Siemens looks to speed up industrial IoT development
Siemens will work with an Austrian university to explore industrial IoT for manufacturing
Siemens has announced a cooperation agreement with an Austrian university to research how 5G technology can support manufacturing production lines equipped with industrial IoT solutions. The German company and the AIT Austrian Institute of Technology will jointly work in the UNWIRE project, in which the manufacturer will explore ways to replace cable connections with wireless connectivity in production systems.
Siemens highlighted the replacement of cable connections with highly reliable wireless communication systems such as 5G would significantly increase the scope of reconfiguration in production facilities. This would pave the way for completely new and efficient production processes, the German firm said.
The project will particularly focus on how 5G can meet the low latency requirements of manufacturing automation. UNWIRE is funded by the Production of the Future program run by the Austrian Research Promotion Agency (FFG) on behalf of the Federal Ministry for Transport, Innovation and Technology (bmvit).
“The demands placed on the wireless links which replace cables in an industrial setting are particularly challenging,” Martin Schiefer, head of the radio frequency research group at Siemens Corporate Technology in Vienna, said. “Safety requirements and production efficiency necessitate an extremely high level of availability, as well as minimal latencies for highly dynamic control operations.”
“We measure the properties of radio waves in complex and large-scale industrial settings. This data is used to assess the performance of future industrial wireless systems,” said Thomas Zemen, project manager at AIT. “This allows us to examine and validate the most effective signal processing algorithms and diversity mechanisms for the robust operation of a wireless communications system in real-world industrial scenarios. In doing so we can pave the way for flexible production processes, which allow for increased capacity utilisation and minimise conversion costs.”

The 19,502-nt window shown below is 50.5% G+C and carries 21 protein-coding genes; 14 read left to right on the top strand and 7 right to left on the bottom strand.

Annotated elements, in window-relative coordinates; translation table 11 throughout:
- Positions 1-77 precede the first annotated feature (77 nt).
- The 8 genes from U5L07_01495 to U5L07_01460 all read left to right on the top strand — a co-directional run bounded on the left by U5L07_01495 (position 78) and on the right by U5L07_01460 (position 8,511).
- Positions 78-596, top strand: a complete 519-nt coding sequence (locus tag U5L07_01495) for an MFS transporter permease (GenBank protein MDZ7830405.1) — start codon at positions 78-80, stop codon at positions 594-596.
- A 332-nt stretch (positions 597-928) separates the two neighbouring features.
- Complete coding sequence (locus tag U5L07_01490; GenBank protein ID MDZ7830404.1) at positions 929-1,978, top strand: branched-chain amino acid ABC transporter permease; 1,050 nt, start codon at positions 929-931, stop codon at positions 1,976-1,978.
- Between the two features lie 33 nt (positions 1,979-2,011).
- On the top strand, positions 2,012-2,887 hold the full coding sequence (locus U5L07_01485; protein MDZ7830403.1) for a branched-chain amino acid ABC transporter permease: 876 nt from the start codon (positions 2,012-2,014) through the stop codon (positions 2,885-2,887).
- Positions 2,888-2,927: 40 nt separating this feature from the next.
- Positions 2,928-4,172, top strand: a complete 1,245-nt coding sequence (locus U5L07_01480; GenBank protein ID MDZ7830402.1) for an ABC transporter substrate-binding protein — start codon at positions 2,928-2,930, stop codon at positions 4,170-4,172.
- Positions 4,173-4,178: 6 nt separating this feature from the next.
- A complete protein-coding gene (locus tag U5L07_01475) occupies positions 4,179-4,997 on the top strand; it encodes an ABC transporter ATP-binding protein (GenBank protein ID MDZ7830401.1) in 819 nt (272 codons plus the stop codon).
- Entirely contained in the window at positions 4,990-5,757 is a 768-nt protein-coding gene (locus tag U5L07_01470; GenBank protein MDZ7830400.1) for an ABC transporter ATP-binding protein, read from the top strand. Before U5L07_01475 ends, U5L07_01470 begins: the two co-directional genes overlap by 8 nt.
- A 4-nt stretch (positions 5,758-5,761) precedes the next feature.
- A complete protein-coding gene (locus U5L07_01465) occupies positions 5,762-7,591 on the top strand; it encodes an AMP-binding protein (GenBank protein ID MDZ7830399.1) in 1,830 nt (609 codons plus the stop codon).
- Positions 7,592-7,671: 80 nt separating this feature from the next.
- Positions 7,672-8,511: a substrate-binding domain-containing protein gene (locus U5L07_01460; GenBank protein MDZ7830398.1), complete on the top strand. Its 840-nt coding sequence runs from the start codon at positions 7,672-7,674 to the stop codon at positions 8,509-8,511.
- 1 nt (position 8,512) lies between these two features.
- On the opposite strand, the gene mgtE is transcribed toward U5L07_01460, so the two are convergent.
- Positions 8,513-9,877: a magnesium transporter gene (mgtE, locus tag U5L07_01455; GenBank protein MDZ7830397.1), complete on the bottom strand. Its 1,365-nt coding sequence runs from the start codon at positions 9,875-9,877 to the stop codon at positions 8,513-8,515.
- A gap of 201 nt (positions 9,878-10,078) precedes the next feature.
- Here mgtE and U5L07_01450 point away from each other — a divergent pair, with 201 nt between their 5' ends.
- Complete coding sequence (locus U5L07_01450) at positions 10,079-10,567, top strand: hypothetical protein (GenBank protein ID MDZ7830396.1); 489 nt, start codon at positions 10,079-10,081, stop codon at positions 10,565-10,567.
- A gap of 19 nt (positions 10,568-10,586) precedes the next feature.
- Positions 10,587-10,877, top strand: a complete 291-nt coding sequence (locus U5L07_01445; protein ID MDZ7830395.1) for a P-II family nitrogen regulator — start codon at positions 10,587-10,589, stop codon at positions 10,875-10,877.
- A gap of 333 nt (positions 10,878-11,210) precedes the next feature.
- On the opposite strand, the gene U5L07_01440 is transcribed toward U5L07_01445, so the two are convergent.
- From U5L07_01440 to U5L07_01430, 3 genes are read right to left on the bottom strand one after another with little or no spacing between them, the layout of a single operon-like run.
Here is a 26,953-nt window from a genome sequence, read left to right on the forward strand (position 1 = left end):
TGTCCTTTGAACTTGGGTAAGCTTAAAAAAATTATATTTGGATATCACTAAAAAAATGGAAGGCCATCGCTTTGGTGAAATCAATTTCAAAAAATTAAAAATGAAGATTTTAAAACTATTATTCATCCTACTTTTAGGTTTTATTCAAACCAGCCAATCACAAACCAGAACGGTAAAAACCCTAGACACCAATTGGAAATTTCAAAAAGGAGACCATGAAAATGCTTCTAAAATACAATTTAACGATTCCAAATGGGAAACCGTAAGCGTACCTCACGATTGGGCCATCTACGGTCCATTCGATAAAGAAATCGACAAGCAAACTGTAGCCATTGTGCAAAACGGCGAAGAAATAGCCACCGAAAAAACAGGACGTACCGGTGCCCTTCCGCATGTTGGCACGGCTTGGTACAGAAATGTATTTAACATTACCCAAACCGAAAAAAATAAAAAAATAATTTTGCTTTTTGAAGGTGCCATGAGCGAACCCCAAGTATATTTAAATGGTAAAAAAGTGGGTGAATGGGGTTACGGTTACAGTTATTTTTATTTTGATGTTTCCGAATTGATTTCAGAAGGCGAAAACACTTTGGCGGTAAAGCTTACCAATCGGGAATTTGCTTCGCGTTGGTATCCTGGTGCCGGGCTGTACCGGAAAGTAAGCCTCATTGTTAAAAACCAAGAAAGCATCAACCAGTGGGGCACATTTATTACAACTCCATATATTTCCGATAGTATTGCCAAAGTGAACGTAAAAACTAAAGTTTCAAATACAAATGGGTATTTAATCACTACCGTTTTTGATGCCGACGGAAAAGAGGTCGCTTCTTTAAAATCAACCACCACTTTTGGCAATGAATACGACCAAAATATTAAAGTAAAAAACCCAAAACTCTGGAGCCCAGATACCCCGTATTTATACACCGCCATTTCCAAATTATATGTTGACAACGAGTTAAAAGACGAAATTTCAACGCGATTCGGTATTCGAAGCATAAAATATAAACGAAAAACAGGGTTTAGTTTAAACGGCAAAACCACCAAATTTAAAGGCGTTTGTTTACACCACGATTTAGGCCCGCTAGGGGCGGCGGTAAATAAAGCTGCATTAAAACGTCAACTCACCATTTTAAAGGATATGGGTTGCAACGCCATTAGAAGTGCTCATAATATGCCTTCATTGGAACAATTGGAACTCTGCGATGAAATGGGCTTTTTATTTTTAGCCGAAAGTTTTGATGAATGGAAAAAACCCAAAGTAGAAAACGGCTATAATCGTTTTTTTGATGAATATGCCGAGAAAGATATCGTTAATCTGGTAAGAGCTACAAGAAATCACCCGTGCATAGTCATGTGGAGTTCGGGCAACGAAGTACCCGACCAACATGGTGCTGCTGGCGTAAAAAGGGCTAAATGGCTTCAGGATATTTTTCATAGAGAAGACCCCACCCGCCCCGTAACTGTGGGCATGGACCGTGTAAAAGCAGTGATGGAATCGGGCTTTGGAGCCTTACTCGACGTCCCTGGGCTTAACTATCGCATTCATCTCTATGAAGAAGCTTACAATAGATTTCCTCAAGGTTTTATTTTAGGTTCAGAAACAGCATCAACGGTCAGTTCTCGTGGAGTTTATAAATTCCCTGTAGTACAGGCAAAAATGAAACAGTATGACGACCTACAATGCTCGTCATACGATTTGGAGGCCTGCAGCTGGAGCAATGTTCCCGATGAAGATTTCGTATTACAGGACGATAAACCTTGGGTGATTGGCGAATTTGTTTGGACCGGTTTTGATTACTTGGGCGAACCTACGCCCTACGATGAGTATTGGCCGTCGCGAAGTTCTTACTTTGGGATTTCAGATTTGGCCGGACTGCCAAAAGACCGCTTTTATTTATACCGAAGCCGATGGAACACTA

Zemen also said that the UNWIRE research project allows Siemens to develop an optimum wireless solution for future industrial use, based on 5G and beyond.
In December 2017, Huawei Wireless X Labs, together with several industry partners, have established the Wireless Connected Factory Special Interest Group (SIG) to focus on manufacturing use cases that can be supported by 5G.
Huawei said the new group and facility will focus on the field of smart manufacturing to conduct further research and promote extensive applications of 5G communication technologies in Industry 4.0.
SIG’s members include Huawei, ABB, Efort, Bosch, Beckhoff, Hikrobot, Geely, KUKA, and Shenyang Institute of Automation Chinese Academy of Sciences, among others.
A spokesperson for Huawei told Enterprise IoT Insights that Huawei X Labs and its partners are focusing on four research priorities, namely cloud-based programmable logic controllers (PLC), wireless industrial cameras, wireless controlled automated guided vehicles (AGV), and industrial wearables such as industrial AR glasses.
According to the Chinese vendor, flexible manufacturing based on smart machines will help redefine future production lines.
The number of Industrial IoT connections was expected to rise 25% or by 13 million last year, according to figures from ABI Research. Most of these devices will be connected through fixed line, with around 25% connected wirelessly.
Most of the expected growth was expected to come from the Asia-Pacific region, which was expected to add five million new connections in 2017.
ABI Research said it expects that 18 million new devices will be added in the subsequent years to 2021.